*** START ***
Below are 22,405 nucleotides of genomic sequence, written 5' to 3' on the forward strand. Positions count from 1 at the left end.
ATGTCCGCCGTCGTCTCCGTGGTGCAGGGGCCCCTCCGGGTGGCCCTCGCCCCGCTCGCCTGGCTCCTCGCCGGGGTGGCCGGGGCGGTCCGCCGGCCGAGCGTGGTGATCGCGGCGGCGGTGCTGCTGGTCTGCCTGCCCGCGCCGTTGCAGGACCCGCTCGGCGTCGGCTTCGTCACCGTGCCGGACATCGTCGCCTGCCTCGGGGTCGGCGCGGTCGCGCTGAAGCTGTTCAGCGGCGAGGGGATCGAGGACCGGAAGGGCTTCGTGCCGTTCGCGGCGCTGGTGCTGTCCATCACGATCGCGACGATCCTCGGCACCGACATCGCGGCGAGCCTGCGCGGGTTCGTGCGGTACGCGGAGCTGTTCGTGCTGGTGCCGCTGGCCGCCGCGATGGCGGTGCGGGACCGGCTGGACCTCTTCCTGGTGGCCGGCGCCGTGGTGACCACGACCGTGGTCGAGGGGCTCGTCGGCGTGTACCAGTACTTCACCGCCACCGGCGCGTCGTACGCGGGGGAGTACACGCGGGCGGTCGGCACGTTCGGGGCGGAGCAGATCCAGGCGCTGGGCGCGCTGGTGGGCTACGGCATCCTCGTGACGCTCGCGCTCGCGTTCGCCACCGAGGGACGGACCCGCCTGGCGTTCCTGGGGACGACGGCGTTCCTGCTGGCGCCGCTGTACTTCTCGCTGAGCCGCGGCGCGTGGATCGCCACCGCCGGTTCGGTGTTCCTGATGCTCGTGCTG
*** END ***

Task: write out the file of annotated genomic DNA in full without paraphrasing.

Below are 22,405 nucleotides of genomic sequence, written 5' to 3' on the forward strand. Positions count from 1 at the left end.
ATGTCCGCCGTCGTCTCCGTGGTGCAGGGGCCCCTCCGGGTGGCCCTCGCCCCGCTCGCCTGGCTCCTCGCCGGGGTGGCCGGGGCGGTCCGCCGGCCGAGCGTGGTGATCGCGGCGGCGGTGCTGCTGGTCTGCCTGCCCGCGCCGTTGCAGGACCCGCTCGGCGTCGGCTTCGTCACCGTGCCGGACATCGTCGCCTGCCTCGGGGTCGGCGCGGTCGCGCTGAAGCTGTTCAGCGGCGAGGGGATCGAGGACCGGAAGGGCTTCGTGCCGTTCGCGGCGCTGGTGCTGTCCATCACGATCGCGACGATCCTCGGCACCGACATCGCGGCGAGCCTGCGCGGGTTCGTGCGGTACGCGGAGCTGTTCGTGCTGGTGCCGCTGGCCGCCGCGATGGCGGTGCGGGACCGGCTGGACCTCTTCCTGGTGGCCGGCGCCGTGGTGACCACGACCGTGGTCGAGGGGCTCGTCGGCGTGTACCAGTACTTCACCGCCACCGGCGCGTCGTACGCGGGGGAGTACACGCGGGCGGTCGGCACGTTCGGGGCGGAGCAGATCCAGGCGCTGGGCGCGCTGGTGGGCTACGGCATCCTCGTGACGCTCGCGCTCGCGTTCGCCACCGAGGGACGGACCCGCCTGGCGTTCCTGGGGACGACGGCGTTCCTGCTGGCGCCGCTGTACTTCTCGCTGAGCCGCGGCGCGTGGATCGCCACCGCCGGTTCGGTGTTCCTGATGCTCGTGCTG